Though the most sweeping K-12 proposal of the lame duck session failed in the final hours, lawmakers still made a substantial number of education policy changes before wrapping up the 134th General Assembly. Senate GOP-backed SB178 (Reineke), which would transfer most K-12 policymaking and implementation authority from the State Board of Education and superintendent to the governor's cabinet, could not garner House approval in the late hours of the Wednesday-Thursday marathon sessions. With it fell an attempt to restrict participation of transgender student athletes via HB151 (Jones), which the Senate used as a vehicle to try to win passage of SB178. Teacher licensure bill HB554 (Lightbody-Bird) carried several new policies into law. Reps. Mary Lightbody (D-Westerville) and Adam Bird (R-New Richmond), respectively a former teacher and school superintendent, introduced the measure as a way to address educator shortages by making it easier for teachers with expired licenses to return to the classroom. But in the final week of legislative activity, the Senate Primary and Second Education Committee loaded it up with several amendments, including one that encompassed SB356 (Brenner), which expands the definition of children with a developmental delay, affecting special education funding levels for those students.
In a settlement agreement approved by the Ohio Elections Commission (OEC) on Thursday, Jan. 5, former Republican gubernatorial candidate Joe Blystone admitted to violating campaign finance laws and will pay OEC a fine of more than $100,000. As part of the agreement, Blystone is also prohibited from running for public office for five years. The fine will come out of the campaign committee of Friends of Joe Blystone.
Before the holidays, Rep. Shayla Davis (D-Garfield Hts.) received a $250 fine from the OEC. OEC Executive Director Phil Richter said Davis was recently fined $100, which she paid in April. "We're back again. A report was late, and no response was submitted," Richter said. The commission voted 7-0 to fine Davis $250. Davis, who was appointed to replace former Rep. Stephanie Howse (D-Cleveland) in February, didn't pull petitions in time to run for the seat herself. She attempted to run for the seat as an Independent, but Secretary of State Frank LaRose disqualified her from the ballot for failing to "disaffiliate from the Democratic Party in good faith."
A case involving Rep. Terrence Upchurch (D-Cleveland) was continued at the request of Upchurch's legal counsel, Don McTigue.
Public Utilities Commission of Ohio (PUCO) Vice Chair Beth Trombold announced her resignation Thursday, Jan. 5 after a decade on the regulatory commission. The seat is up for reappointment, with Trombold making her departure effective Feb. 10, two months prior to the end of her term. The PUCO Nominating Council opened the application process for her seat just before the holidays. The term for her position commences April 11 and runs through April 10, 2028.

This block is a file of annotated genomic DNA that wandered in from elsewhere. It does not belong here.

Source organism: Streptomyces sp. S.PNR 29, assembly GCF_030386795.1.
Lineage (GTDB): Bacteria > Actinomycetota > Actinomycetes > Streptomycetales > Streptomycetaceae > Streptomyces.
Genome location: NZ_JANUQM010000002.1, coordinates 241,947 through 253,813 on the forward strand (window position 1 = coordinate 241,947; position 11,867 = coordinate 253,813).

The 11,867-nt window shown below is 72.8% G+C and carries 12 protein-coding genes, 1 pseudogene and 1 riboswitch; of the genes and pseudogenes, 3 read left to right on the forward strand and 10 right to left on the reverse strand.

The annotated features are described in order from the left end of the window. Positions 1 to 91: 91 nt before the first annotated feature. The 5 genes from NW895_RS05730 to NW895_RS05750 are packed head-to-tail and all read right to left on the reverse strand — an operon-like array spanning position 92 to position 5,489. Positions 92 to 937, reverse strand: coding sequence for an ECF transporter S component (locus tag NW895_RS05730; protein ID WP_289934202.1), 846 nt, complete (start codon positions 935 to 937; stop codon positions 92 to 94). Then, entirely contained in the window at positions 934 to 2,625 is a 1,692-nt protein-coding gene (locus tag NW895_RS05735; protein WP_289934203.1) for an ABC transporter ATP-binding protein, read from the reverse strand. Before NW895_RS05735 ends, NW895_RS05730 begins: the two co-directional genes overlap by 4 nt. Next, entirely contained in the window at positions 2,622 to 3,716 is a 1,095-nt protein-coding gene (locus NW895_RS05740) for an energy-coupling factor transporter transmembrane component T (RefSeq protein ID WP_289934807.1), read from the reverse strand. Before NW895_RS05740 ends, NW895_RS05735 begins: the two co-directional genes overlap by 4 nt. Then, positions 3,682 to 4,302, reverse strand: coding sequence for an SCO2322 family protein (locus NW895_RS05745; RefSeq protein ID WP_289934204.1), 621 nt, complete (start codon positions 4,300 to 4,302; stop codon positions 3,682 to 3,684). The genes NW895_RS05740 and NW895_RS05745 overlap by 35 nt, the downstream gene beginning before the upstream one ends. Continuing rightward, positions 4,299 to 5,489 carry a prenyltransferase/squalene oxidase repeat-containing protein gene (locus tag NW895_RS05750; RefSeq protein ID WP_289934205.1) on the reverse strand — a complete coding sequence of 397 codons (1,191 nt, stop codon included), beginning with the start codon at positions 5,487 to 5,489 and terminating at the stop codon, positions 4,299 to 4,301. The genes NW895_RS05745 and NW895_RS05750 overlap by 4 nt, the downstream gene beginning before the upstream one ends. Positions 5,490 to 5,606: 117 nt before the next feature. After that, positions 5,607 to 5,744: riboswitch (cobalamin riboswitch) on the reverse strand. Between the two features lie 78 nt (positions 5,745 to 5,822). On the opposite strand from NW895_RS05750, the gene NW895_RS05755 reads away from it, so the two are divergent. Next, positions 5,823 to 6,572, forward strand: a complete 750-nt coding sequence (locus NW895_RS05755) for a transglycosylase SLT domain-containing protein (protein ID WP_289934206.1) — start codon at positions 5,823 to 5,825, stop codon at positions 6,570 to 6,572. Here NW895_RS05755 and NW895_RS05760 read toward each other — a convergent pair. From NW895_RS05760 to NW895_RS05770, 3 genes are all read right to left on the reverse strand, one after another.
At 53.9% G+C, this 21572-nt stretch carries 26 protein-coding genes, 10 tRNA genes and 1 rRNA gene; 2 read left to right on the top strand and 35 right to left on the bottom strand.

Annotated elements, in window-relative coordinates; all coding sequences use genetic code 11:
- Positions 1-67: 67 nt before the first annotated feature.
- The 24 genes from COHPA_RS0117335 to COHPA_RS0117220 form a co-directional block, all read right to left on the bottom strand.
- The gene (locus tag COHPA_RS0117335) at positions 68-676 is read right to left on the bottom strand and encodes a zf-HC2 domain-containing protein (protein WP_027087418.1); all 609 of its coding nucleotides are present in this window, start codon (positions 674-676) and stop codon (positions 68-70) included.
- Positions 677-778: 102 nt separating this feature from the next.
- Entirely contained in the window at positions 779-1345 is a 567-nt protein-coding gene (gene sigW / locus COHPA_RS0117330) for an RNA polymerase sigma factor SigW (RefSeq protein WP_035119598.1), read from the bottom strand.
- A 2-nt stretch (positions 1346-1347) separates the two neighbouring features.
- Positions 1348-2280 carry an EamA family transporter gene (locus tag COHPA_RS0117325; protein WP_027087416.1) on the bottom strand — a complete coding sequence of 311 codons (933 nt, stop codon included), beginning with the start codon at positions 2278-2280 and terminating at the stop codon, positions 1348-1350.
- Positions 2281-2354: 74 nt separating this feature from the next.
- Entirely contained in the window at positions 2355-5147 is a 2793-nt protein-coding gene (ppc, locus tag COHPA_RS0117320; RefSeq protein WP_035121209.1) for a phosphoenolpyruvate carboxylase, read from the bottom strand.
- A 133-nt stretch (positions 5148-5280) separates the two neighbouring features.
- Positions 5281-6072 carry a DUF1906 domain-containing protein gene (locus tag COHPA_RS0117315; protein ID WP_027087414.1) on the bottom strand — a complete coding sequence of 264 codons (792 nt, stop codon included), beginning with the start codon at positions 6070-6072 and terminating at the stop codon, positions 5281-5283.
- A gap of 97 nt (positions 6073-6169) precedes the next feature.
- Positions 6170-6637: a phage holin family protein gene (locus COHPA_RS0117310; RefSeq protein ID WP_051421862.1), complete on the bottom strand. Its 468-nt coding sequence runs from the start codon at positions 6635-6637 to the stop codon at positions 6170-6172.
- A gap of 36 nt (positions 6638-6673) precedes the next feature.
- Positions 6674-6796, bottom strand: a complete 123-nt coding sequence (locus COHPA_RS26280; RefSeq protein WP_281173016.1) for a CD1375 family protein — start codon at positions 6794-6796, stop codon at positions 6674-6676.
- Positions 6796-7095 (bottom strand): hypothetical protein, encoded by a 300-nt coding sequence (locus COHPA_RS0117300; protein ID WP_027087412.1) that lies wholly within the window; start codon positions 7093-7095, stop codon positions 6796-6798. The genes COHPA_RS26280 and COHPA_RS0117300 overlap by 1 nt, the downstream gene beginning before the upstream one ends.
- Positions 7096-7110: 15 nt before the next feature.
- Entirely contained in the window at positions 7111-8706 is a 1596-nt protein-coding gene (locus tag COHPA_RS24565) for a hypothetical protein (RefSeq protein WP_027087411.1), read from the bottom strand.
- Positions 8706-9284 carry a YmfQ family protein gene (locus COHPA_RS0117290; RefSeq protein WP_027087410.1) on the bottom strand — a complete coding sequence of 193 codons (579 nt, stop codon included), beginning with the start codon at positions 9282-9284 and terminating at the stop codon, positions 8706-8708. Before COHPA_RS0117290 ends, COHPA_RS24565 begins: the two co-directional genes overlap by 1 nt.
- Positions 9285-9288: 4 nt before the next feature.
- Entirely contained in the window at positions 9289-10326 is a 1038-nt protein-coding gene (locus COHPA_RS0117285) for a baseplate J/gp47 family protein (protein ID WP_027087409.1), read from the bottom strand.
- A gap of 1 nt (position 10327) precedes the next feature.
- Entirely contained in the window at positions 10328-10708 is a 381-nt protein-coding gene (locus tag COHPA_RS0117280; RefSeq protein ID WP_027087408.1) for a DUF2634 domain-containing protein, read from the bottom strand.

FirstEnergy Corp. has agreed to another $3.9 million fine for hiding $60 million in slush money to a nonprofit benefiting former Republican House Speaker Larry Householder and over $22 million to companies benefiting former Public Utilities Commission of Ohio (PUCO) Chairman Sam Randazzo. The Federal Energy Regulatory Commission (FERC) says the utility only admitted those payments in 2021 after the U.S. Department of Justice (DOJ) held FirstEnergy's feet to the fire as part of a deferred prosecution agreement. The consent agreement was filed by FERC and FirstEnergy Friday, Dec. 30 and awaits final approval. The 11-page agreement notes that, as far back as 2019, FERC had launched an audit of the utility's "lobbying and governmental affairs expenses," corporate cross-subsidization, accounting, record keeping, reporting and document retention, including multiple data requests and three site visits.
Anne Vogel will be the next director of the Ohio Environmental Protection Agency (Ohio EPA), Gov. Mike DeWine announced. Vogel is currently the governor's policy director. If confirmed by the Senate, Vogel will replace Ohio EPA Director Laurie Stevenson, who retired at the end of 2022. DeWine commented, "Because she worked with me as policy director, Anne knows my priorities and will provide leadership to this important agency charged with protecting Ohio's air, land and water." As policy director for DeWine during his first term, Vogel was charged with implementing the vision for the major initiatives of the DeWine-Husted administration.
Ohio EPA is now accepting grant applications for education projects. Ohio Environmental Education Fund (OEEF) grants can be awarded to preschool through university students and teachers, the general public and the regulated community, Ohio EPA said. The OEEF awards mini grants of $500 to $5,000, and general grants up to $50,000, with two application cycles annually (in January and July). Application guidelines for 2023 are now posted, and the next application cycle is open. To begin the application process, applicants may submit letters of intent through OEEF's electronic grant management system no later than Tuesday, Jan. 10. Completed applications must be submitted no later than 5 p.m. on Tuesday, Jan. 17.